8. Control their body movements so that they look the same as other people- do not allow them to display the self-stimulating behaviours that would allow them to regulate their own bodily input. Use mockery as a way to make sure your disapproval is reinforced.  
  9. Don’t try to find out why they do certain things. Best just to assume it’s either why you would do them or why most people do them.
  10. Don’t bother enlightening them about the reasons for the social rules that many people follow even if they express bafflement. Ignore “Why?” questions and say “Just because”.
  11. Be aware that research shows this eventually will lead to increased mental health problems and distress and suicide rates- make sure any further necessary therapeutic interventions as a result are not autism-adapted. 
  12. Do not be guided in the things they find interesting, that spark their joy or passion. Force them away from learning about those things. Guide them towards work you would like them to do. Ignore any ideas they have about pursuing careers you don’t know anything about, or don’t think will make sufficient money, or approve of.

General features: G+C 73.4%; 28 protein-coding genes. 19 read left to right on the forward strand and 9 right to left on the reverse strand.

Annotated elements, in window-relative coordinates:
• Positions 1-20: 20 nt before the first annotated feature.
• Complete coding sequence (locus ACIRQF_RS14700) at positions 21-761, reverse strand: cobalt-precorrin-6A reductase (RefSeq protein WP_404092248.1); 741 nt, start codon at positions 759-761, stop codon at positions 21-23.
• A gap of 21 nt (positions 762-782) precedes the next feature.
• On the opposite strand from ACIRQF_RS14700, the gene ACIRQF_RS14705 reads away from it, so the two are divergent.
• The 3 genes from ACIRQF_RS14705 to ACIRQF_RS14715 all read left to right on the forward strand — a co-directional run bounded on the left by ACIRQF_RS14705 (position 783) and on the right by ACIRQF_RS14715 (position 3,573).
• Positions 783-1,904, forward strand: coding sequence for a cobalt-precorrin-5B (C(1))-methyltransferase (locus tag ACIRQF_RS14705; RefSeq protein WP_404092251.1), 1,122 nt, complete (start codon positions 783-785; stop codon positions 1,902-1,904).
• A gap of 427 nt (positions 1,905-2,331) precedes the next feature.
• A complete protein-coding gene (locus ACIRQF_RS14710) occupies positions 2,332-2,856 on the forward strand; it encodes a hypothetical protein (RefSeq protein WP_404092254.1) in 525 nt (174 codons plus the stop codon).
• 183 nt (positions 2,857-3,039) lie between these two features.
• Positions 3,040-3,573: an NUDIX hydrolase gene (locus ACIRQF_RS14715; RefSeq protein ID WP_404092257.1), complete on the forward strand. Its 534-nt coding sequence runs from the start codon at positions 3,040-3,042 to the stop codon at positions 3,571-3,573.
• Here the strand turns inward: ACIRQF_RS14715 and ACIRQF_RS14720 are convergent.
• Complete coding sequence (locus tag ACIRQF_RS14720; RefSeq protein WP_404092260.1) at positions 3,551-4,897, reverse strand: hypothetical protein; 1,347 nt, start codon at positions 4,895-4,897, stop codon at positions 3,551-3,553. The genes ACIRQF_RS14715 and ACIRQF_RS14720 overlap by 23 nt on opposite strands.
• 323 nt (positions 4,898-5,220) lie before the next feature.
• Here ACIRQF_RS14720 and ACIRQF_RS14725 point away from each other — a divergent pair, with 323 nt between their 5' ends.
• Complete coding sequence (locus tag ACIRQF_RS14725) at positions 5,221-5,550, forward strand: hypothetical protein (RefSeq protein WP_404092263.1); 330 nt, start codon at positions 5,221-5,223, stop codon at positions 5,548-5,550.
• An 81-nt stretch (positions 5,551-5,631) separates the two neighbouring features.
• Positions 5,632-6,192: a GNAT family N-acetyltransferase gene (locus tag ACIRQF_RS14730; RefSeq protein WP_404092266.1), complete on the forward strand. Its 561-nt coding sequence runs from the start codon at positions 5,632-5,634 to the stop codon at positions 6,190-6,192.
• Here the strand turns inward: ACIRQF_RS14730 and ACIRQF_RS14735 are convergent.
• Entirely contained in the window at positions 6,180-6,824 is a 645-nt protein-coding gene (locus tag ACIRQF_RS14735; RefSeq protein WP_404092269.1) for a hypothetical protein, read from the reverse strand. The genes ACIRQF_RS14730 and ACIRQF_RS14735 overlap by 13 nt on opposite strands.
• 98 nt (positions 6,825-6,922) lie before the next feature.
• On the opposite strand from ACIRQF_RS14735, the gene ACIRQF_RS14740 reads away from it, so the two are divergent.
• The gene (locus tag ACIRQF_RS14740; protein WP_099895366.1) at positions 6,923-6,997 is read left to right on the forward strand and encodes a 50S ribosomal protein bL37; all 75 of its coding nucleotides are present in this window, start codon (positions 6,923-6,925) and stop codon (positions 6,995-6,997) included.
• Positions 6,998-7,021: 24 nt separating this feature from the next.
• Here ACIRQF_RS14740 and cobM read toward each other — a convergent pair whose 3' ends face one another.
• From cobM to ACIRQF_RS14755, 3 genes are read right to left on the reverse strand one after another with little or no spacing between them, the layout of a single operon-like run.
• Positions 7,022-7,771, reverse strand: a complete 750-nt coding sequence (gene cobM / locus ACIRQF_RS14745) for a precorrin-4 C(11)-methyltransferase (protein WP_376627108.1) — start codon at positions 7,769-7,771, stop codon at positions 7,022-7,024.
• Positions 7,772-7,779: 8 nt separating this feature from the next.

13. Remind them that the diagnostic criteria show they lack the same feelings and abilities as other people, so that they will feel motivated to change themselves. 
  14. Discourage them from connecting with other autistic people; why would they want to be with other people like them? That’s not how most people in the world are. 
  15. Tell other people you are grieving for the normal child you should have had- let your child know this is how you feel. Do not seek counselling for any of your complicated feelings, that would be a weakness. 
  16. Find a school that shares your values about how children should appear to be just like everyone else.
  17. If they say they’re happy spending time on their own, disbelieve them and force them to spend social time with you or other children. If this tires them out, tell them they are “lazy”. 
  18. Either do not let them develop any independence because you believe they’re so fragile they will not cope with failure or risk, or do not give them any support whilst they try out new things because they have to learn that nobody will help them. Do not attempt a balance of support and scaffolding.

No, I’m not sure I’d be the right person to be able to give those “tips”…

3 responses to “Tips for Parents of Autistic Children (I won’t be giving)”

  1. Kate, I’ve read / re-read this endlessly. It reminded me of that recognition that came from watching Rhi’s play, The Duck.  I’m doing a talk for NAS in Leeds in October on autism, bullying and mental health. What I would really like to do is to use lots of (referenced) quotes from this. Would you be OK with this??  Emily —— Original Message —— On Thursday, 12 Sep, 2019 At 10:38, Kate Fox. Writer, Broadcaster and Performer: Where There’s Muck, There’s

    1. Glad it’s resonated! and of course, please do use as many quotes as you like.

      1. Just joined, hence only just got this response from you! A belated thank you xx